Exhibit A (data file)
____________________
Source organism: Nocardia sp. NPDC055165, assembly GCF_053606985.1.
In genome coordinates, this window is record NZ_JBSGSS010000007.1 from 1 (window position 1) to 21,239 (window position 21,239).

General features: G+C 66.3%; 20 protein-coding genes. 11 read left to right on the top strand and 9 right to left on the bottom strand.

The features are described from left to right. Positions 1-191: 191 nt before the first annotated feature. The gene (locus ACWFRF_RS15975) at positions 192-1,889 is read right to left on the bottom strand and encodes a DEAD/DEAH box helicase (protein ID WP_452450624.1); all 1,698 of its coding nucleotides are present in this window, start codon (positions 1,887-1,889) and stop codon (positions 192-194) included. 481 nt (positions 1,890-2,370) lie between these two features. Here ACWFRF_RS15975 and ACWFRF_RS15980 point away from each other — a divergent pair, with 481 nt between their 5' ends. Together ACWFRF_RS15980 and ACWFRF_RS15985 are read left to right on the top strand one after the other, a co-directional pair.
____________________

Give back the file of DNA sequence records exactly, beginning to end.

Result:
Source organism: Nocardia sp. NPDC055165, assembly GCF_053606985.1.
In genome coordinates, this window is record NZ_JBSGSS010000007.1 from 1 (window position 1) to 21,239 (window position 21,239).

General features: G+C 66.3%; 20 protein-coding genes. 11 read left to right on the top strand and 9 right to left on the bottom strand.

The features are described from left to right. Positions 1-191: 191 nt before the first annotated feature. The gene (locus ACWFRF_RS15975) at positions 192-1,889 is read right to left on the bottom strand and encodes a DEAD/DEAH box helicase (protein ID WP_452450624.1); all 1,698 of its coding nucleotides are present in this window, start codon (positions 1,887-1,889) and stop codon (positions 192-194) included. 481 nt (positions 1,890-2,370) lie between these two features. Here ACWFRF_RS15975 and ACWFRF_RS15980 point away from each other — a divergent pair, with 481 nt between their 5' ends. Together ACWFRF_RS15980 and ACWFRF_RS15985 are read left to right on the top strand one after the other, a co-directional pair.